What Social Distancing Meant During the Famine
By Niall O’Dowd, Publisher
Social distancing during the famine was leaving your home and hearth and catching the boat to America.
The hovel you left behind had a dirt floor and was often shared with animals. Dysentery, cholera, malnutrition was rife. Ventilators were the holes in the roof to let the smoke from the tiny fire escape. Once there was nothing to cook the fire went out and the people starved.
The social distancing when you left ended as soon as you were on board your famine ship. You packed tight as sardines, especially in bad weather when they battened down the hatches and you waited out the storm cramped tighter than a tic.
Most families had a space of four to six feet to live in. You were living in this rat-infested hole for up to 40 days as your ship inched towards America. If you were lucky you would get an hour on deck a day. A bucket was the only bathroom, hand washing an unknown ritual, any water on board was precious for drinking.
The odds of you surviving the journey were about 50 percent.
As for deaths, they became part of the ritual. Like with coronavirus the famine diseases swept viciously through the old and those with any infirmity.
Burial was at sea, the body swung overboard and then a murmured prayer.
Even if you made it across your journey and trials were only beginning.
By the summer of 1847 like the desperate search today for hospital beds, there were only 150 beds in the medical inspection facility in Canada where the ships made landfall. Witnesses describe up to 40 ships waiting along the Saint Lawrence river – a two mile line of ships jammed with typhus and cholera afflicted passengers,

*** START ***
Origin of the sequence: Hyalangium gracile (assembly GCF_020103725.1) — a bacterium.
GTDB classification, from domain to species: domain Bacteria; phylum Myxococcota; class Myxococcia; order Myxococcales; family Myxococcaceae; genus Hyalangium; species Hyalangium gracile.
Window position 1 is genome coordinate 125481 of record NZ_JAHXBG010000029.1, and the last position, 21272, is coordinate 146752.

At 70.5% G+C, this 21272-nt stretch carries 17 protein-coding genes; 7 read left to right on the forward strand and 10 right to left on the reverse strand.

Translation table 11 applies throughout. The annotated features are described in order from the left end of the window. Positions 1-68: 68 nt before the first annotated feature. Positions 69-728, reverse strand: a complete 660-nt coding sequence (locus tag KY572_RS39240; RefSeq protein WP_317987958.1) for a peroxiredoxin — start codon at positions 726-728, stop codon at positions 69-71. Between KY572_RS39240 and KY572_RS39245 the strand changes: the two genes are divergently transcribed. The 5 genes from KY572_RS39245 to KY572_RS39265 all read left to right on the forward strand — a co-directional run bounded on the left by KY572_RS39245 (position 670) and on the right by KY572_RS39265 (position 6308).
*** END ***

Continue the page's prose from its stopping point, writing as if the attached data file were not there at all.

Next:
A fifteen-day quarantine was eventually enforced with passengers forced to stay in their own filth before disembarking.
The hospital on Grosse Isle, like the hospitals today were jammed if you could not get in, you died by the roadside. Corpses were tossed into mass graves.
Today’s scenes of coronavirus are not as desperate as those of Famine times but once again it is poor migrants in neighborhoods like Queens, New York who are taking the brunt and lining up outside hospitals.
To see their desperate faces as they wait for evaluation in long lines, reminds us all of where we came from and what our people came through. May they too, come home safe, their precious dreams of this great country intact,
Abraham Lincoln said, “When you reach the end of your rope, tie a knot and hang on.” Today we are hanging on, but let’s never forget those who came before us who went through such misery and pain yet triumphed. We can do it too.
Note: The Great Irish Famine, or Great Hunger of 1845–49, occurred in Ireland in 1845–49 when the potato crop failed in successive years. When tenants could not pay rent they were usually evicted. Mass evictions or “clearances” continued for decades.
The photograph above is from the 1880s and is part of Sean Sexton’s Irish Collection of photographs.